Just what if, and I mean what if Bedbugs could fly?
You’re thinking I’ve gone loco now but please hear me out.
If you know me personally, you’re reasonably among the ones currently rolling their eyes. “This girl and bedbugs,” you must be saying but if you’ve experienced half of what I’ve passed through in their hands, you won’t be laughing much.
If you don’t have an inkling of what bedbugs are, you should count yourself lucky and for your sake, I hope you don’t take a “course” on it in the near future.
I was taught well so I’m going to offer a definition straight from Chioma’s disctionary v.01, Bedbugs are the devil’s apprentice, active mainly at night, with sharp beaks that hurt like hell used to suck blood off the body. They were the previous gold medalist for 100m dash before Usain bolt came in the picture, very often referred to as vampires, demons and a friend’s favourite, Amosu, that’s Igbo for Witch.
I remember those nights with them now like they were yesterday, when the sharp pain from their bites would wake me at night, I’d sit up drowsily while feeling sorry for myself, not knowing whom to call and lament to at 2am. I have super-sensitive skin so even their smallest bite was a distress. I’m moping around and there’s my roommates sleeping peacefully not even turning at all. I can’t sit to read, because a tribe lived in the chairs too. All the benches in the hostel halls would be taken by night readers so I’m stuck with my blood sucking companions.
I’m awake for the 5th time one of such nights, watching the bug that had woken me try to escape. I’m too angry to even kill it so I let it go, I’m insulting the government, the school and every institution my drowsy brain could lay hold of when the thought drops, “imagine Bedbugs could fly?”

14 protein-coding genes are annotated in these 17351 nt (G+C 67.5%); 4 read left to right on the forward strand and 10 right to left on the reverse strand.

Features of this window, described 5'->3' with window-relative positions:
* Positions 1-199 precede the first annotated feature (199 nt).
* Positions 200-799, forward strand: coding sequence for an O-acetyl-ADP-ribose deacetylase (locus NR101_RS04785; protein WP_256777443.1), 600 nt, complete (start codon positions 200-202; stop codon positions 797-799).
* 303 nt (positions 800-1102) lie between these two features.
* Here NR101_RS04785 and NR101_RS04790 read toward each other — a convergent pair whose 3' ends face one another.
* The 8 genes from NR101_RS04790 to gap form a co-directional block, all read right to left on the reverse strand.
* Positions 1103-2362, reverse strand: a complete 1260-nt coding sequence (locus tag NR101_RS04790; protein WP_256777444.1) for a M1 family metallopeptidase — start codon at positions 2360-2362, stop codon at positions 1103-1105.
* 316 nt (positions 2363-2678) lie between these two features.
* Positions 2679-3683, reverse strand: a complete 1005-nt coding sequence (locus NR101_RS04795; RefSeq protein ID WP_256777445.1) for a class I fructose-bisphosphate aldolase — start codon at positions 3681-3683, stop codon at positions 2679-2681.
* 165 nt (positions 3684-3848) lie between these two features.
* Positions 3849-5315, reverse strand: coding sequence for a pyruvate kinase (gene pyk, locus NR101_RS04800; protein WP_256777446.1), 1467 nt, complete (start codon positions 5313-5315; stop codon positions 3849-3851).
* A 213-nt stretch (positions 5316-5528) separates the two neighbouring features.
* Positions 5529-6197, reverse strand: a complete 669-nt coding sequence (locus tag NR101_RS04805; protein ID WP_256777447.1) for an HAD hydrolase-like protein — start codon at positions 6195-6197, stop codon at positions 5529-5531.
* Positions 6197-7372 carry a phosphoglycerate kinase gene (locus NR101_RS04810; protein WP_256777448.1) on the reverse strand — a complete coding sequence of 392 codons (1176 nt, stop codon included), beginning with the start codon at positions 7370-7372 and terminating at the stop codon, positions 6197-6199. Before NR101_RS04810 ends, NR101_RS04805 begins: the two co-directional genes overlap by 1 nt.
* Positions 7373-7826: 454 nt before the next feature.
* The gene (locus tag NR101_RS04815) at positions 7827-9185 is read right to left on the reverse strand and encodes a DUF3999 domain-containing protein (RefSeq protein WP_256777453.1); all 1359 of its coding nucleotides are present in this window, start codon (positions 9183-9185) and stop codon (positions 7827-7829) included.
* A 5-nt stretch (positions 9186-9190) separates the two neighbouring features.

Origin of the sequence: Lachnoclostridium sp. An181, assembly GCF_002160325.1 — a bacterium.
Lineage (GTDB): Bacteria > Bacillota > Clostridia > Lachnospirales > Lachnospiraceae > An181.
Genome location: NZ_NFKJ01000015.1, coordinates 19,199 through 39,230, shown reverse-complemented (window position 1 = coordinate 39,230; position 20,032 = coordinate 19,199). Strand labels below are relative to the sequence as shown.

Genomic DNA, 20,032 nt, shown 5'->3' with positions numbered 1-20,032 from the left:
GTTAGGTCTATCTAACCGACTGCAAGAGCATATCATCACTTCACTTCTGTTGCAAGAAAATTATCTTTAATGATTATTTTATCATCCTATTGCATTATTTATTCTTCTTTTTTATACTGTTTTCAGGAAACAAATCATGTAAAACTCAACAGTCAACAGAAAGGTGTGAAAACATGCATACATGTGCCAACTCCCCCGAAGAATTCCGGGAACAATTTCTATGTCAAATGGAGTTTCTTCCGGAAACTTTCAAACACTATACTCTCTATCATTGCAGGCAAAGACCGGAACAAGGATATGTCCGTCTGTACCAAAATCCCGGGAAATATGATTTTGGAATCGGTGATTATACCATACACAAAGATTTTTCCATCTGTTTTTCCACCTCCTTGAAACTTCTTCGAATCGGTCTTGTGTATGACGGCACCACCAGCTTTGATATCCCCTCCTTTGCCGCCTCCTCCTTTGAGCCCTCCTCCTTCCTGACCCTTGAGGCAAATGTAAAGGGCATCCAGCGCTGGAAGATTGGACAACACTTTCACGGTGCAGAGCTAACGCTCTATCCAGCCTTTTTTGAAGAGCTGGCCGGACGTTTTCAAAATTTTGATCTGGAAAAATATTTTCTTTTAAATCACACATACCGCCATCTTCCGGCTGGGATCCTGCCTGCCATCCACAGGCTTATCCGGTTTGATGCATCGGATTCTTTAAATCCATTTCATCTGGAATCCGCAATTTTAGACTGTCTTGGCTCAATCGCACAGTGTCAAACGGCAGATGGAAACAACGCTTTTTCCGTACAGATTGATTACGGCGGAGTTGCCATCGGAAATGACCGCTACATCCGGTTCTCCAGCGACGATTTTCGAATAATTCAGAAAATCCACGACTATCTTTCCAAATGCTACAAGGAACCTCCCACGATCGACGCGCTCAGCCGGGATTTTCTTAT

It was such a horrifying thought that I had to shake my head multiple times to dislodge the image. What if those little bloodsuckers also had wings! Shut that voice that says “so what? We’ll just deal with them same way we handle mosquitoes”. That you think your-everyday-insecticide can deal with those demons makes my heart go out to you. Bedbugs are soldiers and are very resilient creatures. In the right temperature, they can last up to 400 days without feeding (that’s more than a year, dear), only really potent insecticides can get rid of them and even at that, their eggs remain unharmed because of the really thick covering of their sacs. So just when you’re about celebrating your freedom, here comes the leaders of tomorrow, with their inbuilt vampiric nature to start a new generation…it’s a mad cycle, I must tell you.
Back to my story, right after that thought, I stood up, flipped my sweater to dislodge any waiters, straightened my bed sheets and went back to bed. I woke up 3 more times that night but it’s all cool, at least bedbugs don’t fly. Here’s what happened, the possibility of greater horror and worse damage did not take the pain away but gave me with patience to persevere.
Let me just break it down, the point of this story is that the next time you’re in a bind like I was, hopeless and nowhere to turn, think back on this story.
Let’s say you have the strictest lecturer’s deadline to meet and your laptop shuts down cause they’re no power, your generator refuses to work too. Next morning, you’re hurrying to get to a cyber café so you can plug in and finish up when you spill your tea over the laptop. Truth is, there’s probably not going to be any assignment with your name on it on the lecturer’s desk that day but after the tears, take a minute to ask yourself, what if bedbugs could fly? You’ll find that they’re could always be a situation worse than the one you’re currently facing. Sounds shallow, might not look like it, might be hard to find but it’s there.
Its true that sometimes when it rains, it pours but hey, at least there was no hurricane this time! Let’s find comfort in something bigger than our situations.
Can you remember any situation where you really felt hopeless, or you had a what-if-bedbugs-could-fly-moment? Tell us, let’s kit up too.